Re: [asa] on miracles

From: George Murphy <>
Date: Sat Mar 07 2009 - 10:48:18 EST

Ted is quite right to mention Hume here, especially in connection with the
resurrection. In spite of advances in both science & biblical studies in
the 2+ centuries since he wrote, arguments against the resurrection,
especially of those who come at the question as scientists, are generally
just Hume redivivus. The literary & historical support for the resurrection
of Jesus (which of course is not "proof") is not really considered because
the critic simply knows that such things can't happen.


----- Original Message -----
From: "Ted Davis" <>
To: <>
Sent: Saturday, March 07, 2009 8:47 AM
Subject: [asa] on miracles

> I've said a lot of things in the past about miracles, including the
> resurrection (the miracle that literally created the church out of a group
> of trembling and downcast disciples), and I really can't repeat all of
> that
> here. The conversation here about Jesus walking on water (or "the sea")
> does IMO illustrate some of the ways in which the modern "dialogue" of
> science and religion can come very close to becoming a monologue, in which
> science reigns unchallenged in an inappropriate way. Keith's point here
> could be seen as an example:
> <Nothing prohibits God from doing whatever God wants to do. The issue
> seems to me to be one of our understanding of God's character, not of
> God's capability. So one question would be why would God create the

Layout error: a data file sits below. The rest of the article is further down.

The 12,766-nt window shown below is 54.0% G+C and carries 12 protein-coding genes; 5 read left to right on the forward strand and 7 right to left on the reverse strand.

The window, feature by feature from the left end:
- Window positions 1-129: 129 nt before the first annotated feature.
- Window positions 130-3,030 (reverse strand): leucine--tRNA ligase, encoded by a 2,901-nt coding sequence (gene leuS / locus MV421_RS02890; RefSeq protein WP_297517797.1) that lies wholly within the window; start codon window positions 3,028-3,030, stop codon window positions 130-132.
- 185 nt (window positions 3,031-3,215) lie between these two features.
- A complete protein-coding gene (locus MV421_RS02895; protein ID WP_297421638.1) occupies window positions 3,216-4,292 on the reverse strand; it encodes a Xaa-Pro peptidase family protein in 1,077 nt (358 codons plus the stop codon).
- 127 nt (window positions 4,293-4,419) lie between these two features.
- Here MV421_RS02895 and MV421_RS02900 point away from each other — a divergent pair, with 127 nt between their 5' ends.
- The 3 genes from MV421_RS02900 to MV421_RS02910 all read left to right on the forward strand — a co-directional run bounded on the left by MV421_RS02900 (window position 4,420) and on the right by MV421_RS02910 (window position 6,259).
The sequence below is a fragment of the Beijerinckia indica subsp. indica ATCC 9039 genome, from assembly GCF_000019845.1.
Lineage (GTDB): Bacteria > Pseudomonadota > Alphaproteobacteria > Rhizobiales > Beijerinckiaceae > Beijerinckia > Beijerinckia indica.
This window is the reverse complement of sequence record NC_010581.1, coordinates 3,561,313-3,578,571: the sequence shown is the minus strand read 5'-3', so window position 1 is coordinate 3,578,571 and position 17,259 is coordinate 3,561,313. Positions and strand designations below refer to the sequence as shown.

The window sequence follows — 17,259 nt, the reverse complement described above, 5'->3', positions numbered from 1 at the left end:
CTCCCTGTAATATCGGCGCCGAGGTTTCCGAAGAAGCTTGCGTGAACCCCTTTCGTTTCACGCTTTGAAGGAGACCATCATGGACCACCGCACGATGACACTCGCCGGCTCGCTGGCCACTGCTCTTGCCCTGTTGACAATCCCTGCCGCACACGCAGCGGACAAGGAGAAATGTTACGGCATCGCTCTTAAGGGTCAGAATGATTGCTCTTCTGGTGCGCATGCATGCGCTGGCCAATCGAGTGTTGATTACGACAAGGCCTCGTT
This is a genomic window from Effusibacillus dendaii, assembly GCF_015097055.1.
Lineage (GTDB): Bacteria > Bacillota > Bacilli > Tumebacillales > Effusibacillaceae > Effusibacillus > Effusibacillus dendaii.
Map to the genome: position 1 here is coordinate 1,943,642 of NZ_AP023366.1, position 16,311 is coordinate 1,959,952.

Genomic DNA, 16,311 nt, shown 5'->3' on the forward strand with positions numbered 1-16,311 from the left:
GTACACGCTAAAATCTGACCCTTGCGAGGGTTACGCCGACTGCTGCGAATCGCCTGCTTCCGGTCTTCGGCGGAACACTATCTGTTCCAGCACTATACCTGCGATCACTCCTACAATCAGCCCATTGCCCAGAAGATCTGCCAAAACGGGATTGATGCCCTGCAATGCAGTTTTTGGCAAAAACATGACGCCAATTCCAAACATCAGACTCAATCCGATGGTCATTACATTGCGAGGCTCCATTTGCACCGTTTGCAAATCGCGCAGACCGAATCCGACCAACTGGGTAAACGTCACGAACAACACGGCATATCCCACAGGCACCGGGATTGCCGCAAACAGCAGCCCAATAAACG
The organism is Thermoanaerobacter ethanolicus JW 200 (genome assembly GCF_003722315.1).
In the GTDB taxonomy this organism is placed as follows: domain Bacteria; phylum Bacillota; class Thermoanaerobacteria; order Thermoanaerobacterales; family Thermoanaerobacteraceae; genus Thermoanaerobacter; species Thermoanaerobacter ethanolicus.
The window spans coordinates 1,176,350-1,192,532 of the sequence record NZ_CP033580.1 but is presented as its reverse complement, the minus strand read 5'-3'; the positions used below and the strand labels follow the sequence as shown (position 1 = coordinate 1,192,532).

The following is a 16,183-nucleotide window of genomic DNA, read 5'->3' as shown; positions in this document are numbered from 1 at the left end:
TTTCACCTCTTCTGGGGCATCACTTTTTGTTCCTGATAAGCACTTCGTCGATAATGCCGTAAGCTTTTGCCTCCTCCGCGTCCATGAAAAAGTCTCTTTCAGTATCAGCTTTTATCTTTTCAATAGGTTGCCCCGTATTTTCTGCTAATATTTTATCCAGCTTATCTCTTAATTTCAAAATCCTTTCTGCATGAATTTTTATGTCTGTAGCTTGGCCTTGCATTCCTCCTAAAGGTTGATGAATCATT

> physical universe in such a way that God had to break chains of cause-
> and effect in order to accomplish God's will? Why would God create
> in such a way as to frustrate God's creative will.
> Another perspective is that God never acts in a way that violates the
> created capacities of the creation. MORE snipped>
> Keith is right that questions about the character of God and the "created
> capacities of creation" come up in this connection. I certainly agree
> that,
> for someone who wants to engage the "miracle" question at a high level
> they
> can't be ignored. The danger of course is that the opening sentences of
> the
> two paragraphs quoted above are not simply in tension; the second, IMO, is
> rationalistic in the extreme and flatly contradicts the first. The second
> is pure David Hume, though I doubt that Hume would have put it that way
> since I doubt that Hume believed in God at all. The first is both
> biblical
> and orthodox, and IMO it is the first that ought to be the stated or
> unstated background assumption of Christians who approach this issue. The
> rest of that first paragraph could be seen as an inquiry into that
> assumption, since many thoughtful Christians would not want to say that
> "whatever God wants to do" extends to putting on circus side shows of
> pointless miracles, such as some of those in the non-canonical stories of
> Jesus. However, IMO, the latter part of that paragraph starts to employ
> too
> many implicit assumptions about the amount of confidence we ought to place
> in our understanding of what Calvin (perhaps a greater theologian than any
> alive at the moment) would have called the mysterious counsel of God. I
> spent several years working on "rationalist" and "voluntarist" theologies
> of
> creation (those might or might not be the best terms to use, but they are
> the terms most often used by the relevant scholars), and I admit that I
> fall